You expect to find leading experts in the fields of pulmonary, critical care and sleep medicine presenting their research at the annual ATS International Conference--physicians and professors, basic scientists, fellows and post-docs, certainly. High school students? Not so much.
But this year, Wynton Kun, who turned 18 in April and will graduate from high school on May 28, will be presenting his original research on the medical necessity and cost effectiveness of repeated chest x-rays in children who are dependent on home mechanical ventilation (HMV). He will present his data at a thematic poster session on May 17 from 8:15 to 4:00.
A couple of years ago, Wynton did not fit the profile of the precocious young researcher who would be presenting the findings of his scientific investigation at the American Thoracic Society's annual meeting. "To be honest, I used to be one of those kids who played video games all day," he said.
But then he had an epiphany that he had to get off the couch and do something with his life, he explained. It did not take much prodding to get his mother, Sheila Kun, a pulmonary registered nurse at Children's Hospital Los Angeles to agree to help.
When he told her he was interested in her field of expertise, she turned to her mentor, Thomas G. Keens, M.D., a well-known pediatric pulmonologist at Children's Hospital Los Angeles, for help. "Can we think of a research project that will help kill time in the summer for Wynton?" she asked. Dr. Keens, who is also professor of pediatrics, physiology and biophysics at the University of Southern California's Keck School of Medicine, was happy to assist.
And so, between his sophomore and junior year, Wynton put the video games aside and instead began working with Dr. Keens on developing his own research project. "Dr. Keens showed me a whole new world—he told me to go out every day and do something useful," said Wynton. "He drove me to explore and gave me the direction and help I needed."
After considering many different research project possibilities, Wynton decided to look into the effects of repeated x-rays in HMV children admitted to the hospital with pneumonia. Using the hospital database, he analyzed the records of 28 pediatric HMV patients, who ranged in age from eight months to 16 years, specifically focusing on the number of chest x-rays they received and whether those x-rays prompted changes in their treatment plans.
"Children requiring HMV are complex patients, usually with conditions such as central hypoventilation syndrome, chronic lung disease or neuromuscular diseases," said Wynton. "These kids are often admitted to the hospital with pneumonia during viral winter seasons. During their hospital course, chest x-rays are frequently used to assess their lung condition, but we do not know how often they should be used or whether they are helpful in prompting changes in treatment."
Wynton found that, on average, the 28 patients who were readmitted for pneumonia received five chest x-rays over a single hospitalization, but two thirds of those x-rays did not result in any change in therapy within 24 hours and the majority of discharges were not contingent on x-ray findings.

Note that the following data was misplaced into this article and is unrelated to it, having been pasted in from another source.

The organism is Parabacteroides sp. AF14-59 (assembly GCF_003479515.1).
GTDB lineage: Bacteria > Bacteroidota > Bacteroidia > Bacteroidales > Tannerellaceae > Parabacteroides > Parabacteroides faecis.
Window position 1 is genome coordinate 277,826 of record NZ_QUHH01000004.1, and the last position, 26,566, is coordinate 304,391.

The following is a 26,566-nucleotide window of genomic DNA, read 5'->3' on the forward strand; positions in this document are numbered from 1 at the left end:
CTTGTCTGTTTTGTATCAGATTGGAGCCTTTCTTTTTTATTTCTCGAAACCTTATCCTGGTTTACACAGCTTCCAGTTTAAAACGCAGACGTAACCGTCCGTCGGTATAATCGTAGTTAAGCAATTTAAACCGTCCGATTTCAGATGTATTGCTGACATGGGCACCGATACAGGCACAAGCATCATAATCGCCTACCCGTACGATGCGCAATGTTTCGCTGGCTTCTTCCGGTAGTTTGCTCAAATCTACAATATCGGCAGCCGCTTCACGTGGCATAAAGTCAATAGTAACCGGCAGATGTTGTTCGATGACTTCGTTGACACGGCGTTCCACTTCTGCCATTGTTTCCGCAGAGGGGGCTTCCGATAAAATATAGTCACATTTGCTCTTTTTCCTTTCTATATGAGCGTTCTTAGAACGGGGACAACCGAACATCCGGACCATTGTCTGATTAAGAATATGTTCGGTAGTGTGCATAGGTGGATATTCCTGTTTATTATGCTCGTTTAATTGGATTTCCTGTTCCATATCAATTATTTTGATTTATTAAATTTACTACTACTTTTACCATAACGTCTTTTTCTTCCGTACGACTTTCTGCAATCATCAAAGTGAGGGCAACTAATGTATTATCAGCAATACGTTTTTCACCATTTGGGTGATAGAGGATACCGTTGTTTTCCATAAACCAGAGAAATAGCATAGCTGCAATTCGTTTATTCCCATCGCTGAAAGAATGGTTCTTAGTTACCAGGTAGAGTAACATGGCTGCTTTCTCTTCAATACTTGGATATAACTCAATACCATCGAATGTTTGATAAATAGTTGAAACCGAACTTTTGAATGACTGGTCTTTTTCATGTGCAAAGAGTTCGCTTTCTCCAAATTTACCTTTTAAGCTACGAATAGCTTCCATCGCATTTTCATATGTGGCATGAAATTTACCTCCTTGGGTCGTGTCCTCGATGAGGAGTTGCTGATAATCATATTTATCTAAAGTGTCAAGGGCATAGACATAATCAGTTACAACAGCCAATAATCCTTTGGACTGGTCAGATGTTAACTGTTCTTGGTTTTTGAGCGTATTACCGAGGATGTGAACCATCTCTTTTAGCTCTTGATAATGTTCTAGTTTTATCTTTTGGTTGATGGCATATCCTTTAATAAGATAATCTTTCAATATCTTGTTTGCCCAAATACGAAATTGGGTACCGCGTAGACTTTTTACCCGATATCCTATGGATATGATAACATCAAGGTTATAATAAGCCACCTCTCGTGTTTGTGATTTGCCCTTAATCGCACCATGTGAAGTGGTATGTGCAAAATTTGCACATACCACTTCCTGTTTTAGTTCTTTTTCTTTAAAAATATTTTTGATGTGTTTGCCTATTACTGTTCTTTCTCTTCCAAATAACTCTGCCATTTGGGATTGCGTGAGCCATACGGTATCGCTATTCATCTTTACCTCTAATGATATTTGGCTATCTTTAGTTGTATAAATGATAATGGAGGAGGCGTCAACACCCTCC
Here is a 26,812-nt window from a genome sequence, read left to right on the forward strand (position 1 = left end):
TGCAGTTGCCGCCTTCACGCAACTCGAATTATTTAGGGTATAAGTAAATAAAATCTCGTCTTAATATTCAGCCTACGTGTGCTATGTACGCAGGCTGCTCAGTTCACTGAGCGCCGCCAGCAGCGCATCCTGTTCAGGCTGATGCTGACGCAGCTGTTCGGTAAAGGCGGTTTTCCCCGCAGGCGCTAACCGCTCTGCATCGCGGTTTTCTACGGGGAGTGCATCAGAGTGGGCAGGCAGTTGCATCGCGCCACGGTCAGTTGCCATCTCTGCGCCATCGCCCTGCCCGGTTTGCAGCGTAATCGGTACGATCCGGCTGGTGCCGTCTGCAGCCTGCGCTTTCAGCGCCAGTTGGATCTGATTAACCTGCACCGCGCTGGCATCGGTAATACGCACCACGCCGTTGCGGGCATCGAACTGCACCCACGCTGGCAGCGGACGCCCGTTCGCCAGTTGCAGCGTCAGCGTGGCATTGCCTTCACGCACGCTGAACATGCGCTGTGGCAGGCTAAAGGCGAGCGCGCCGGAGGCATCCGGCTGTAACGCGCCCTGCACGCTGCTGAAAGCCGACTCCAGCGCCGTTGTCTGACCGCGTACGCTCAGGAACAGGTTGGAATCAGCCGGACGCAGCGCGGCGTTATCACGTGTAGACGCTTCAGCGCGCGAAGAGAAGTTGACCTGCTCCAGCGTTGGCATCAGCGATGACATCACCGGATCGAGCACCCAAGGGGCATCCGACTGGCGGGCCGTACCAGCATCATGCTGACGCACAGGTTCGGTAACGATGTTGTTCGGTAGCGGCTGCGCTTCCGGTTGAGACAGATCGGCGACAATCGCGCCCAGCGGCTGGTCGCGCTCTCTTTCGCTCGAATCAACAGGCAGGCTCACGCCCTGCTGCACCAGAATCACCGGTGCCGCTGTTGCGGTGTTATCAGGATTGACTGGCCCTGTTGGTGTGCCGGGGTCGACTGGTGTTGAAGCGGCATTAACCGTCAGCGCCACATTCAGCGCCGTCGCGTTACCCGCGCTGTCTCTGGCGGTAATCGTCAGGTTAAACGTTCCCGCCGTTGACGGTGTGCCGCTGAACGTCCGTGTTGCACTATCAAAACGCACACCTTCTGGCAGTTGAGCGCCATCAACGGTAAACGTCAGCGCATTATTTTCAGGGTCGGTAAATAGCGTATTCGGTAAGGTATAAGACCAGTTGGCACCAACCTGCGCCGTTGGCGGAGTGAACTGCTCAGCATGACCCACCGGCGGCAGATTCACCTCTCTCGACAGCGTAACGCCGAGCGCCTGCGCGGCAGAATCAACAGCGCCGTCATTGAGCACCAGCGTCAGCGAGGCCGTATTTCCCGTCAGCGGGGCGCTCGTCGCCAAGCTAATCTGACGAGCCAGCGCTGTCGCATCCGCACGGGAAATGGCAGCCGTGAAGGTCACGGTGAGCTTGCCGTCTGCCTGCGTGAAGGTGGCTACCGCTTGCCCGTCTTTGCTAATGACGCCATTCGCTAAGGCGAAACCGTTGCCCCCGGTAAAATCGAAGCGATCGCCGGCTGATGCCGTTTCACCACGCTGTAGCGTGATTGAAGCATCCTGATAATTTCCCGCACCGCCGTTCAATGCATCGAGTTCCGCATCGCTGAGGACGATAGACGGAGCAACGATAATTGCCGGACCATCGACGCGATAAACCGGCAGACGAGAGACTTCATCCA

"It's interesting to note that some European physicians only use x-rays if they think something is going wrong, but here in the United States, x-rays are used to follow a patient's progress," said Wynton. "Based on this observation, we can speculate that lowering the frequency of chest x-rays could be beneficial to patients, as they are not the sole predictors of how a respiratory patient's treatment course should be changed. We should critically evaluate the economical and clinical outcomes of chest x-rays being taken on the population of children with pneumonia who are dependent on HMV."
And Wynton is an old hand at receiving praise for his scientific accomplishments. During his preliminary research, he was recognized by the Saban Research Institute of Children's Hospital Los Angeles, and last March, he attended the 12th International Conference on Home Mechanical Ventilation in Spain. The latter, he said, "would have been fun if I had not been so jet-lagged."
But the ATS International Conference represents a new level of achievement for Wynton. He received a Minority Trainee Travel Award (MTTA) from the Society. Supported by an educational grant from Merck, the MTTA program provides travel scholarships for underrepresented minorities to attend the annual ATS meeting. Awardees also receive one year of ATS in-training membership and will be recognized at the 2010 Diversity Forum on Sunday, May 16, at noon.
He calls the ATS meeting "the Super Bowl of pulmonary health." "I am one of the little fans getting exposure to all of these stars, going to meet all these doctors and experts in the field. I just want to draw in as much of the experience as I can."
After this summer, which he plans to spend traveling, possibly to Vietnam, Wynton will begin college at the University of California at Davis. Although he has not decided whether he will pursue a clinical or research career, he thinks his interest in the intersection of economics and best-practice medicine will serve him well. "With healthcare reform, it will be increasingly important to review costs and benefits," he said.